Caribbean Report 20-02-2003



Table of Contents

1. Headlines with anchor Bertram Niles (00:00-00:22)
2. In Guyana, the Opposition People’s National Congress announces that its boycott of the Parliament will resume. E. Lance Carberry, Opposition Chief Whip says he is unaware that anything has changed. The visit of Sir Paul Scoon, Special Envoy of the Commonwealth Secretary-General to Guyana to bring the two sides together fails and Reepu Daman Persaud, Minister of Parliamentary Affairs states that if there was more time, there may have been an agreement. BBC Bertram Niles and Colin Smith report (00:23-02:34)
3. In Dominica, public sector workers seem set to take industrial action into its third day in protest of the financially beleaguered government’s strategy, a pay cut through shorter working hours. Sonia Williams, President of Dominica’s Public Sector Union gives her response to the unsatisfactory feedback from government to the workers’ proposal. BBC’s correspondent Mike Jarvis reports (02:35-04:47)
4. Due to mounting concerns of violence against teachers throughout the Caribbean, the Caribbean Union of Teachers (CUT) wants governments to put measures in place to protect its members. To Undine Whittaker, CUT’s Second Vice President, it appears that the region’s governments do not fully comprehend the critical nature of the issues. Virginia Albert, EI Caribbean Regional Coordinator for Education International and former President of the St. Lucia Teachers’ Union recommends technology skills. BBC’s correspondent Pete Ninvalle reports (04:48-07:19)
5. Sam Condor, Deputy Prime Minister of St. Kitts and Nevis seeks to develop a consensus among political parties of both islands to negotiate full autonomy for Nevis within the Federation. Joseph Parry, Leader of the Nevis Reformation Party (NRP), the minority party has concerns and prefers the negotiation route. BBC correspondent Bertram Niles reports (07:20-09:39)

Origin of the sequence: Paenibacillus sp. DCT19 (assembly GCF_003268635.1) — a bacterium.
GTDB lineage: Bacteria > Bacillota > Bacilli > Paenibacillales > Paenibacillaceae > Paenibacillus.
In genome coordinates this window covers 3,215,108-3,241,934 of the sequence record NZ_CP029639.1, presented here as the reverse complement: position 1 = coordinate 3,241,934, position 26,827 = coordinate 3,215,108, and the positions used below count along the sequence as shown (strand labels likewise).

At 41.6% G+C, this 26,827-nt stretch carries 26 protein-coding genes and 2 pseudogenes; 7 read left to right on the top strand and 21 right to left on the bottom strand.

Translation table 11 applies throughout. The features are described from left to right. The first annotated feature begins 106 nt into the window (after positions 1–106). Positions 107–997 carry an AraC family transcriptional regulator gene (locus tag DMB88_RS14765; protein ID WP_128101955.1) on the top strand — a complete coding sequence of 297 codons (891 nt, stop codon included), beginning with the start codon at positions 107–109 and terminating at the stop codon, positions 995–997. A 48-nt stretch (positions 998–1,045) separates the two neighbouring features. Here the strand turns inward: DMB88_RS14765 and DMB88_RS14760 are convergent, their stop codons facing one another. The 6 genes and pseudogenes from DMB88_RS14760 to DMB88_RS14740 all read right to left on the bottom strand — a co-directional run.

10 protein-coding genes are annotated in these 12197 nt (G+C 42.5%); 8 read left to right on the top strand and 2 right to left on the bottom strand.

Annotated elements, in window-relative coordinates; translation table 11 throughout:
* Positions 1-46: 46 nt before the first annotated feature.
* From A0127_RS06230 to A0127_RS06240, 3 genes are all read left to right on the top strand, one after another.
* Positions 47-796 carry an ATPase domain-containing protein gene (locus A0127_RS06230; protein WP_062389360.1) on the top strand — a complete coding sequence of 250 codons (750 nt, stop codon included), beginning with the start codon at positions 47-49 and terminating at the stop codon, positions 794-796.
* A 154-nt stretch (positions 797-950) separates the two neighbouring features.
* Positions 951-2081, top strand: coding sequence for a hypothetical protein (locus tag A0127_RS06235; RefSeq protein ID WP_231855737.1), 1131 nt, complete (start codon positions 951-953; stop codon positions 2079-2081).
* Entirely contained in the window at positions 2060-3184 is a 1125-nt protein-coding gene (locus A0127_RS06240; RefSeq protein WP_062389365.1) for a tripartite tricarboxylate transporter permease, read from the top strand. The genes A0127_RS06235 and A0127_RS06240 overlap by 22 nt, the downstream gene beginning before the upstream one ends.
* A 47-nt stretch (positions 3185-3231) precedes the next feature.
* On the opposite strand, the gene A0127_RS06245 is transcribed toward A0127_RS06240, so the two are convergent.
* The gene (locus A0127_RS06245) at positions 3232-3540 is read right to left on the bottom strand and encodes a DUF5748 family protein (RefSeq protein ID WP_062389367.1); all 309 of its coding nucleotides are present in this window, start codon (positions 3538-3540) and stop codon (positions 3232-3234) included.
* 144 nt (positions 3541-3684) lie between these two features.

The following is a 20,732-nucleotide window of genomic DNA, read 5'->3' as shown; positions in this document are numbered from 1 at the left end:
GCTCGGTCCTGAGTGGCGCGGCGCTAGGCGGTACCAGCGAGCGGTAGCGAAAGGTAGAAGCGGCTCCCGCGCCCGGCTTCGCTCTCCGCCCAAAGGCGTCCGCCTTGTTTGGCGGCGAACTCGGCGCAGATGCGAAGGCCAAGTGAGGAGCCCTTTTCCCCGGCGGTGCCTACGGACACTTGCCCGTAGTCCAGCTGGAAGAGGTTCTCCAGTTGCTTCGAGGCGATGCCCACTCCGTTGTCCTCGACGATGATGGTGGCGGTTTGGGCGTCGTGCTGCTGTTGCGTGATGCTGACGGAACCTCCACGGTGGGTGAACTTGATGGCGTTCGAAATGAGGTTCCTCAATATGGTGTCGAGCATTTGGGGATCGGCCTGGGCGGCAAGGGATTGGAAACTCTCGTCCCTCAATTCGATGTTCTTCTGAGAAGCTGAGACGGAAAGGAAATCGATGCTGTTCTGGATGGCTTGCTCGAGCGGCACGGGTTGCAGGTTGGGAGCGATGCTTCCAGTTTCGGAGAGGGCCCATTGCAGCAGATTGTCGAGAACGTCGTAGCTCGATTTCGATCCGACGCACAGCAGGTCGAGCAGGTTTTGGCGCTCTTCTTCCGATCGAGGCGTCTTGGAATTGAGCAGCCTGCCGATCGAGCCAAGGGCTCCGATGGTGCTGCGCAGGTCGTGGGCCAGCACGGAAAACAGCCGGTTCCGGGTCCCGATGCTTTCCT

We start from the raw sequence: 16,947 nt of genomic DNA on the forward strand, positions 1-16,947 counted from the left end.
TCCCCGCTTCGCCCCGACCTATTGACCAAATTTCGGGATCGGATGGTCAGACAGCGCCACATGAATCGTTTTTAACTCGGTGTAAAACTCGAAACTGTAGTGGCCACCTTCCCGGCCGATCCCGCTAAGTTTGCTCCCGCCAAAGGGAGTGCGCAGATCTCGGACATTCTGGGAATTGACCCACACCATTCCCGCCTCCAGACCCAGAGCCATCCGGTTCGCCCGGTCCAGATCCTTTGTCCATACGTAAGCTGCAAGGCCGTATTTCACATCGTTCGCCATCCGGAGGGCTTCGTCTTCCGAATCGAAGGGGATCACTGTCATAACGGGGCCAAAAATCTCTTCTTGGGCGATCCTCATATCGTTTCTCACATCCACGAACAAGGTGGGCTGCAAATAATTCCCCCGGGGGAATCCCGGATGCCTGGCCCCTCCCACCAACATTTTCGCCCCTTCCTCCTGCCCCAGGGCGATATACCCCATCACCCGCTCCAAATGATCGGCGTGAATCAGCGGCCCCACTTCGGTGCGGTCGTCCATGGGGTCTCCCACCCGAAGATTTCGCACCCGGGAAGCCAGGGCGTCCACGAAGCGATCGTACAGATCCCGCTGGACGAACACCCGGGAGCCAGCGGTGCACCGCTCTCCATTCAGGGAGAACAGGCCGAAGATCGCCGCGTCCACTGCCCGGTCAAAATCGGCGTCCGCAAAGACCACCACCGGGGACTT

6. The British government launches a fresh drive to boost the educational achievement of African-Caribbean pupils in Britain. This follows the publication of the official GCSE or O-Level results which showed a decline in their performance. BBC correspondent Karen Weir reports (09:40-11:22)
7. The United Nations describes the trafficking of women and children from Asian countries as the largest slave trade in history. Kul Gautam, UNICEF’s Deputy Executive Director has accused the ring leaders of using more cruel and devious methods than those in the original slave trade (11:23-12:23)
8. Opposition leaders in Venezuela threaten to call another strike over the arrest of Carlos Fernandez who is accused of treason and instigating violence. He is a leading figure in the campaign to oust Hugo Chavez. BBC correspondent Bertram Niles reports (12:24-12:49)
9. In cricket, as the West Indies team prepares for the remaining preliminary matches of the 2003 ICC Cricket World Cup, there is a concern about the form of the opening player Chris Gayle. The BBC’s Orin Gordon reports (12:50-14:37)
10. Susan Jean "Susie" Maroney, an Australian marathon swimmer who became the first person to swim from Manly, New South Wales to Darling Harbour and back again in seven hours, announces her retirement. BBC correspondent Bertram Niles reports (14:38-15:25)